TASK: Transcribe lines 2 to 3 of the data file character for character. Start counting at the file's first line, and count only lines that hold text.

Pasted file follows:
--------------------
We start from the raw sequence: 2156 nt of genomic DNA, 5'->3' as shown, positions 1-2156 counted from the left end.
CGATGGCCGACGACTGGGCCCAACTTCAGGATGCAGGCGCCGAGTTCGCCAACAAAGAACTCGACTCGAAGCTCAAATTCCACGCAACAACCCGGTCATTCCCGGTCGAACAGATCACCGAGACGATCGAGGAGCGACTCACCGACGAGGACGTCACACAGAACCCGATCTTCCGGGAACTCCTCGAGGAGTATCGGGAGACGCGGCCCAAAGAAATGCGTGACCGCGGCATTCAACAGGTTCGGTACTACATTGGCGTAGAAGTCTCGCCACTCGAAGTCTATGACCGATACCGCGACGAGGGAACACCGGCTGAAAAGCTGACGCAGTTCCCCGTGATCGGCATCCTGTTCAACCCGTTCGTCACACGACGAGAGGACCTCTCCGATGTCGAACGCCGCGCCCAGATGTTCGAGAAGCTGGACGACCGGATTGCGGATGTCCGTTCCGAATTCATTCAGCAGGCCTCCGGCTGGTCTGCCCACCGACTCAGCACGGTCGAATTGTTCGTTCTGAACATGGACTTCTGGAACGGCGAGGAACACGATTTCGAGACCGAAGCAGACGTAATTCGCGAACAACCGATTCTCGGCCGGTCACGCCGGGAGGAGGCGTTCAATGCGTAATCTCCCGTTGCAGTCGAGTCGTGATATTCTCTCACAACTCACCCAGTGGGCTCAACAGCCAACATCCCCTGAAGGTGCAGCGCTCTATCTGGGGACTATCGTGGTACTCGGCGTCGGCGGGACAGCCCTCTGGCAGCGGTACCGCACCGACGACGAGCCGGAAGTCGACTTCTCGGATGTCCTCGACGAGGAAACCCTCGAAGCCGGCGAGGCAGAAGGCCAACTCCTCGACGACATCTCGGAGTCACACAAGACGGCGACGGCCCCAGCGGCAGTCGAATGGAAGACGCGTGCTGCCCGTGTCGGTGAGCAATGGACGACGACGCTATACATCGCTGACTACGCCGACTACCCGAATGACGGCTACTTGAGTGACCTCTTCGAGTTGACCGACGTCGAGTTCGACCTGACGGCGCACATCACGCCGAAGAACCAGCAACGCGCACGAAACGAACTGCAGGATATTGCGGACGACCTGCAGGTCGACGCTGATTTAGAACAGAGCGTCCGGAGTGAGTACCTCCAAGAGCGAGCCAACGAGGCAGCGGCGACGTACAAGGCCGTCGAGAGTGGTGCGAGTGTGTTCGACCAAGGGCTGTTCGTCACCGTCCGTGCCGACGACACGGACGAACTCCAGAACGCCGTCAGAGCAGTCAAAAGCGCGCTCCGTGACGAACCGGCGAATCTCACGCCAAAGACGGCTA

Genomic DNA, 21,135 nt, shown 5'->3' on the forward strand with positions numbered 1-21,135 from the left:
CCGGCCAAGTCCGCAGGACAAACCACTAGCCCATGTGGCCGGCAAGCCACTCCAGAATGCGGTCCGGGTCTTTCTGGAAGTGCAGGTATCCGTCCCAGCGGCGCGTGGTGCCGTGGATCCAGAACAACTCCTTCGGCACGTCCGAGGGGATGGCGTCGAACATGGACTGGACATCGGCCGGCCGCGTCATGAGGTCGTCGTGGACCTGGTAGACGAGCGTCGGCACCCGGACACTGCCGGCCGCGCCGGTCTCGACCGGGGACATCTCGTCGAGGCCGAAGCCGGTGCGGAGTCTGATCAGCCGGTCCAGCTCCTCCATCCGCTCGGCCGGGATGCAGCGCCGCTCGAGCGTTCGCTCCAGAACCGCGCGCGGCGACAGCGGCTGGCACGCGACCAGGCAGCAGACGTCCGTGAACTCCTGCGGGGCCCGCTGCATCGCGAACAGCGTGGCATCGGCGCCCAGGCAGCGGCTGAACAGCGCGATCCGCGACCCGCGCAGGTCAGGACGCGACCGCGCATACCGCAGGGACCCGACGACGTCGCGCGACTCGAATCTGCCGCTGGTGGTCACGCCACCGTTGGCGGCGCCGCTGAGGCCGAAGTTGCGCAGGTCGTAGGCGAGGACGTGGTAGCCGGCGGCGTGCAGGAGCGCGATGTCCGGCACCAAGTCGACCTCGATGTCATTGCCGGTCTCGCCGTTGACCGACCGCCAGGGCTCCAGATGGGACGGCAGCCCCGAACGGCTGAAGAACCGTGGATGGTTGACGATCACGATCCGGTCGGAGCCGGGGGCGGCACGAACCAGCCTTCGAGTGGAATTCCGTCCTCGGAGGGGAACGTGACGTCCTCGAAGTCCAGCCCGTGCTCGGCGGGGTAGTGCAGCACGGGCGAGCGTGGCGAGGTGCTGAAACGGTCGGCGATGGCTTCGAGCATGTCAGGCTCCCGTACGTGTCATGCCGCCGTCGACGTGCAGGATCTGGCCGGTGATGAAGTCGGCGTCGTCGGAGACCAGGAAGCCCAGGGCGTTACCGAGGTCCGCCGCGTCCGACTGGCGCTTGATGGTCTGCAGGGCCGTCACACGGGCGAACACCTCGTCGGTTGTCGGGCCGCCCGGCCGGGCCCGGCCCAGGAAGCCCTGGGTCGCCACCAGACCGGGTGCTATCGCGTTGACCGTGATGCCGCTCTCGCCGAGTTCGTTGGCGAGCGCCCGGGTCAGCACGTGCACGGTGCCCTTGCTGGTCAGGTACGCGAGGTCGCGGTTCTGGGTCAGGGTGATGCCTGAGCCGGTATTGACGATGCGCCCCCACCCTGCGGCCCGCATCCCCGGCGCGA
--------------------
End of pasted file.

CGATGGCCGACGACTGGGCCCAACTTCAGGATGCAGGCGCCGAGTTCGCCAACAAAGAACTCGACTCGAAGCTCAAATTCCACGCAACAACCCGGTCATTCCCGGTCGAACAGATCACCGAGACGATCGAGGAGCGACTCACCGACGAGGACGTCACACAGAACCCGATCTTCCGGGAACTCCTCGAGGAGTATCGGGAGACGCGGCCCAAAGAAATGCGTGACCGCGGCATTCAACAGGTTCGGTACTACATTGGCGTAGAAGTCTCGCCACTCGAAGTCTATGACCGATACCGCGACGAGGGAACACCGGCTGAAAAGCTGACGCAGTTCCCCGTGATCGGCATCCTGTTCAACCCGTTCGTCACACGACGAGAGGACCTCTCCGATGTCGAACGCCGCGCCCAGATGTTCGAGAAGCTGGACGACCGGATTGCGGATGTCCGTTCCGAATTCATTCAGCAGGCCTCCGGCTGGTCTGCCCACCGACTCAGCACGGTCGAATTGTTCGTTCTGAACATGGACTTCTGGAACGGCGAGGAACACGATTTCGAGACCGAAGCAGACGTAATTCGCGAACAACCGATTCTCGGCCGGTCACGCCGGGAGGAGGCGTTCAATGCGTAATCTCCCGTTGCAGTCGAGTCGTGATATTCTCTCACAACTCACCCAGTGGGCTCAACAGCCAACATCCCCTGAAGGTGCAGCGCTCTATCTGGGGACTATCGTGGTACTCGGCGTCGGCGGGACAGCCCTCTGGCAGCGGTACCGCACCGACGACGAGCCGGAAGTCGACTTCTCGGATGTCCTCGACGAGGAAACCCTCGAAGCCGGCGAGGCAGAAGGCCAACTCCTCGACGACATCTCGGAGTCACACAAGACGGCGACGGCCCCAGCGGCAGTCGAATGGAAGACGCGTGCTGCCCGTGTCGGTGAGCAATGGACGACGACGCTATACATCGCTGACTACGCCGACTACCCGAATGACGGCTACTTGAGTGACCTCTTCGAGTTGACCGACGTCGAGTTCGACCTGACGGCGCACATCACGCCGAAGAACCAGCAACGCGCACGAAACGAACTGCAGGATATTGCGGACGACCTGCAGGTCGACGCTGATTTAGAACAGAGCGTCCGGAGTGAGTACCTCCAAGAGCGAGCCAACGAGGCAGCGGCGACGTACAAGGCCGTCGAGAGTGGTGCGAGTGTGTTCGACCAAGGGCTGTTCGTCACCGTCCGTGCCGACGACACGGACGAACTCCAGAACGCCGTCAGAGCAGTCAAAAGCGCGCTCCGTGACGAACCGGCGAATCTCACGCCAAAGACGGCTA

Genomic DNA, 21,135 nt, shown 5'->3' on the forward strand with positions numbered 1-21,135 from the left: